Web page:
Following the arrest of Mzilikazi wa Afrika, Sipho Ngcobo, Sunday Times investigative journalist and former deputy editor of Business Report, reflects on what he says was a “frightening” week for journalists in South Africa.

South African media are currently battling the Protection of Information Bill, which according to Ngcobo is fuelling fears the government will be able to “clampdown and muzzle media”.

There is virtually no real clarity as what Mzilikazi wa Afrika was arrested for. But we worry, I worry about him. I worry about the profession and the business of media. I am worried sick about the future of the industry.

But, he adds, the growth in poor quality journalism does warrant improved regulation of the media, or else reporters should prepare for the “death” of the industry.

I cannot say I am totally surprised by the proposed Bill. There has been a lot of shoddy journalism taking place. Some of it has been outright criminal, extremely libellous, demeaning to individuals and families and even contemptuous to the courts. It has been so bad that I have often wondered what the future holds.

See his full post on MoneyWeb here…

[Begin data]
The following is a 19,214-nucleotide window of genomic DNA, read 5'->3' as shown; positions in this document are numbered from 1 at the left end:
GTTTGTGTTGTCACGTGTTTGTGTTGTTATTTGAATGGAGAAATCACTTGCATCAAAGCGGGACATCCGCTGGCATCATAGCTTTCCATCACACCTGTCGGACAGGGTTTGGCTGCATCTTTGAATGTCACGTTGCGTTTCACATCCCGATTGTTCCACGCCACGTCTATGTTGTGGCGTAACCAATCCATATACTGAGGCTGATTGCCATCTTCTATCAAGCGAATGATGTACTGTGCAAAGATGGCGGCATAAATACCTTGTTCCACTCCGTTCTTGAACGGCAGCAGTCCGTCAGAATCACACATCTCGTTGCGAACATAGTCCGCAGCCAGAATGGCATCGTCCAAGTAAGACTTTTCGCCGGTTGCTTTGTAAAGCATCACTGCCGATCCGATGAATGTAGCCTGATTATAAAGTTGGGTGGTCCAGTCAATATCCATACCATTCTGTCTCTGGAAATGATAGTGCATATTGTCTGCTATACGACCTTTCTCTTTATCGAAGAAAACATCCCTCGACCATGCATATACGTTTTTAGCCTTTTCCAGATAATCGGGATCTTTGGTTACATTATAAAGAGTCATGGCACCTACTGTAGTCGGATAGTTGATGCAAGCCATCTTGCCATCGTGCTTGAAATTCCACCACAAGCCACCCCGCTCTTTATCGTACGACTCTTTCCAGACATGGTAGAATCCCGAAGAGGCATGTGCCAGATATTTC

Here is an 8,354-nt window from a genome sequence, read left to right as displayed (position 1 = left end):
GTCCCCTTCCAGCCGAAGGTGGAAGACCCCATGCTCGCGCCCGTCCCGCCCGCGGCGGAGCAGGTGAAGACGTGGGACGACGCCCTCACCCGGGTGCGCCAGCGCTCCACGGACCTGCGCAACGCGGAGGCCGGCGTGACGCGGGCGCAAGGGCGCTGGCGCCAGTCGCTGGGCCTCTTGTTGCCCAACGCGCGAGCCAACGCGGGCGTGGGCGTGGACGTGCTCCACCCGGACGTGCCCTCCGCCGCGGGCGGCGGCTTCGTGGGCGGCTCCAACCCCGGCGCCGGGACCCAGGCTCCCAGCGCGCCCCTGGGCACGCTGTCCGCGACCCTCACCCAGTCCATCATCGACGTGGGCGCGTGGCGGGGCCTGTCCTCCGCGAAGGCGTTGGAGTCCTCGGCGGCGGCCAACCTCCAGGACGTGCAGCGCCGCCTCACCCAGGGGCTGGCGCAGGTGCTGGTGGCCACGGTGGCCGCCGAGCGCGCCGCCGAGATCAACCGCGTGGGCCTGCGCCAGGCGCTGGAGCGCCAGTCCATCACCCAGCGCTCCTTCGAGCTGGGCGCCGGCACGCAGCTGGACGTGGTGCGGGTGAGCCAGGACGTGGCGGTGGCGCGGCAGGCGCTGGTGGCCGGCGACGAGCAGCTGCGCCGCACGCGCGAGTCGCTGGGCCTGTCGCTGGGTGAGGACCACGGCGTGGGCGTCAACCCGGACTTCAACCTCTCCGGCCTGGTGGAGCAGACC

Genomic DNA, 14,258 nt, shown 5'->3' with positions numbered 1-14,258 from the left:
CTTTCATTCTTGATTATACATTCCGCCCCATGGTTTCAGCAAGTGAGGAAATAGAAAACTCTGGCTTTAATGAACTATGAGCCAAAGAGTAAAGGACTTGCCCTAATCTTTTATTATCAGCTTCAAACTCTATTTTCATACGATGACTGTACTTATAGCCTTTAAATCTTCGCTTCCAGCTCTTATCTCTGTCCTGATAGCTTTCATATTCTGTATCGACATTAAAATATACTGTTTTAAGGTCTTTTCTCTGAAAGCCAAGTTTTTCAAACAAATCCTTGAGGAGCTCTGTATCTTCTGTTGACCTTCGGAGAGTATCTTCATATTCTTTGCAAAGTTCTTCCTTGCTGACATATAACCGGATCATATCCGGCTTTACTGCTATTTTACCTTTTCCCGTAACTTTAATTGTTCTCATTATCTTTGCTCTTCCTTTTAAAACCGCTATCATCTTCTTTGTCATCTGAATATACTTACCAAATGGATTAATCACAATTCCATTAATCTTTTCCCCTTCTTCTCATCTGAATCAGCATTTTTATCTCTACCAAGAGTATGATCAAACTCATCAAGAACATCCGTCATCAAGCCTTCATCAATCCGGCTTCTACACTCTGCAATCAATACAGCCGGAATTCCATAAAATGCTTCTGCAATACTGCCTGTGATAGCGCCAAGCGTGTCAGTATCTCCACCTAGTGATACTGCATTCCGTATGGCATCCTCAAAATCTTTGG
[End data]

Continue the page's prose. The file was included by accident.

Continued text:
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South African journalist arrested and detained at ‘undisclosed location’

August 4th, 2010 | 1 Comment | Posted by in Newspapers, Press freedom and ethics

Mzilikazi wa Afrika, a journalist for South African newspaper the Sunday Times, was arrested at the paper’s headquarters earlier today for possession of a letter, which police claim to be “a fraudulent letter of resignation” from premier of the Mpumalanga region, David Dabede Mabuza, to South African President Jacob Zuma.

The Sunday Times reports on the arrest via its Times Live website:

Wa Afrika was seized by police who became involved in a screaming match with senior editors about whether photographers could take pictures.

TheTimes editor Ray Hartley, adds in a blog post:

I am deeply concerned at the fact that a journalist can be arrested and held at an undisclosed location in a country where the rule of law ought to apply.

He was arrested by a large number of policemen in an operation which was clearly designed to intimidate and I can only conclude that this was the true motive for what took place today.

The empty desk of Sunday Times Journalist Mzilikazi wa Afrika... on TwitpicThe Times used Twitter to help break the story of Wa Afrika’s arrest, including posting a picture of his empty desk:

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Newspaper magnate Lebedev: “I should be ready to go to jail”

July 19th, 2010 | No Comments | Posted by in Editors' pick

He likes to eat papaya for breakfast, wants to set up an investigative journalism foundation and wakes up every morning prepared for arrest – welcome to the world of newspaper billionaire Alexander Lebedev.

Speaking to the Sunday Times for its ‘A Life in the Day’ feature, Lebedev, says his ownership of three British newspapers – the Evening Standard, Independent and Independent on Sunday – prompted some “absurd” suspicions at the start.